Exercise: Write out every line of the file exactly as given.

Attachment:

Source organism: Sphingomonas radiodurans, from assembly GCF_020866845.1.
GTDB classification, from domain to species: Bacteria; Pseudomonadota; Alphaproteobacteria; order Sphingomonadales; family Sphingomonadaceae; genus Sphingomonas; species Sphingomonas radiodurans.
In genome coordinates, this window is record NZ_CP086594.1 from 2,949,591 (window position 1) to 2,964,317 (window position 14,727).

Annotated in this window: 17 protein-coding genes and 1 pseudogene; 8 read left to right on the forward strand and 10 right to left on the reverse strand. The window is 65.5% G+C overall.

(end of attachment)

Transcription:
Source organism: Sphingomonas radiodurans, from assembly GCF_020866845.1.
GTDB classification, from domain to species: Bacteria; Pseudomonadota; Alphaproteobacteria; order Sphingomonadales; family Sphingomonadaceae; genus Sphingomonas; species Sphingomonas radiodurans.
In genome coordinates, this window is record NZ_CP086594.1 from 2,949,591 (window position 1) to 2,964,317 (window position 14,727).

Annotated in this window: 17 protein-coding genes and 1 pseudogene; 8 read left to right on the forward strand and 10 right to left on the reverse strand. The window is 65.5% G+C overall.